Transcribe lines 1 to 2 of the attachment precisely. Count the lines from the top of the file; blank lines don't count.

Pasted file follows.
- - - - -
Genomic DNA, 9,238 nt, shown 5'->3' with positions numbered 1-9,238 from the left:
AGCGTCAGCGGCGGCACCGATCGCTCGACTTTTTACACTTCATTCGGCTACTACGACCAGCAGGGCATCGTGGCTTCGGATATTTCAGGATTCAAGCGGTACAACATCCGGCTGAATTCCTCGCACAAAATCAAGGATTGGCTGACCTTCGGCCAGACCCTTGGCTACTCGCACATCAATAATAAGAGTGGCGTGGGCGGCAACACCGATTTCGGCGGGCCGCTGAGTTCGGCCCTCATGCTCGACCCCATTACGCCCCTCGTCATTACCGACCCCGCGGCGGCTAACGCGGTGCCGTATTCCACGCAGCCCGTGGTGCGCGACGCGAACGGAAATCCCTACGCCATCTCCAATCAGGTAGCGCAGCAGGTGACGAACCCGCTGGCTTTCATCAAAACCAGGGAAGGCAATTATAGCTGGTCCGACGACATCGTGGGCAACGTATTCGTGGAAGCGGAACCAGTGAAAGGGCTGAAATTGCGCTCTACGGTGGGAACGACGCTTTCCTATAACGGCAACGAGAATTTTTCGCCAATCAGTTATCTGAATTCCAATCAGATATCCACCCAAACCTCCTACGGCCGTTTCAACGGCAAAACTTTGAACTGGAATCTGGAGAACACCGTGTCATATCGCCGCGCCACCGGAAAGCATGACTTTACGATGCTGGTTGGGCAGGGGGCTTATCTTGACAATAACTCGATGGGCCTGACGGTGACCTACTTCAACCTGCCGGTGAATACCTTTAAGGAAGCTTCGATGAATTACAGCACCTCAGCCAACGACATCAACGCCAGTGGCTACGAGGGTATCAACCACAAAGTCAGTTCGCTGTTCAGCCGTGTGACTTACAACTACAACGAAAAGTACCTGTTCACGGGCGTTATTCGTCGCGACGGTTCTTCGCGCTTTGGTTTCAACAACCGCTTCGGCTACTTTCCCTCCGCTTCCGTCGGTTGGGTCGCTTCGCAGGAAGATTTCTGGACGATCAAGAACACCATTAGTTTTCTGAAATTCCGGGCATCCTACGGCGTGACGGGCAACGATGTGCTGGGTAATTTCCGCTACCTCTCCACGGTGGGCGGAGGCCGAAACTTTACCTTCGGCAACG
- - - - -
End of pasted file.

Genomic DNA, 9,238 nt, shown 5'->3' with positions numbered 1-9,238 from the left:
AGCGTCAGCGGCGGCACCGATCGCTCGACTTTTTACACTTCATTCGGCTACTACGACCAGCAGGGCATCGTGGCTTCGGATATTTCAGGATTCAAGCGGTACAACATCCGGCTGAATTCCTCGCACAAAATCAAGGATTGGCTGACCTTCGGCCAGACCCTTGGCTACTCGCACATCAATAATAAGAGTGGCGTGGGCGGCAACACCGATTTCGGCGGGCCGCTGAGTTCGGCCCTCATGCTCGACCCCATTACGCCCCTCGTCATTACCGACCCCGCGGCGGCTAACGCGGTGCCGTATTCCACGCAGCCCGTGGTGCGCGACGCGAACGGAAATCCCTACGCCATCTCCAATCAGGTAGCGCAGCAGGTGACGAACCCGCTGGCTTTCATCAAAACCAGGGAAGGCAATTATAGCTGGTCCGACGACATCGTGGGCAACGTATTCGTGGAAGCGGAACCAGTGAAAGGGCTGAAATTGCGCTCTACGGTGGGAACGACGCTTTCCTATAACGGCAACGAGAATTTTTCGCCAATCAGTTATCTGAATTCCAATCAGATATCCACCCAAACCTCCTACGGCCGTTTCAACGGCAAAACTTTGAACTGGAATCTGGAGAACACCGTGTCATATCGCCGCGCCACCGGAAAGCATGACTTTACGATGCTGGTTGGGCAGGGGGCTTATCTTGACAATAACTCGATGGGCCTGACGGTGACCTACTTCAACCTGCCGGTGAATACCTTTAAGGAAGCTTCGATGAATTACAGCACCTCAGCCAACGACATCAACGCCAGTGGCTACGAGGGTATCAACCACAAAGTCAGTTCGCTGTTCAGCCGTGTGACTTACAACTACAACGAAAAGTACCTGTTCACGGGCGTTATTCGTCGCGACGGTTCTTCGCGCTTTGGTTTCAACAACCGCTTCGGCTACTTTCCCTCCGCTTCCGTCGGTTGGGTCGCTTCGCAGGAAGATTTCTGGACGATCAAGAACACCATTAGTTTTCTGAAATTCCGGGCATCCTACGGCGTGACGGGCAACGATGTGCTGGGTAATTTCCGCTACCTCTCCACGGTGGGCGGAGGCCGAAACTTTACCTTCGGCAACG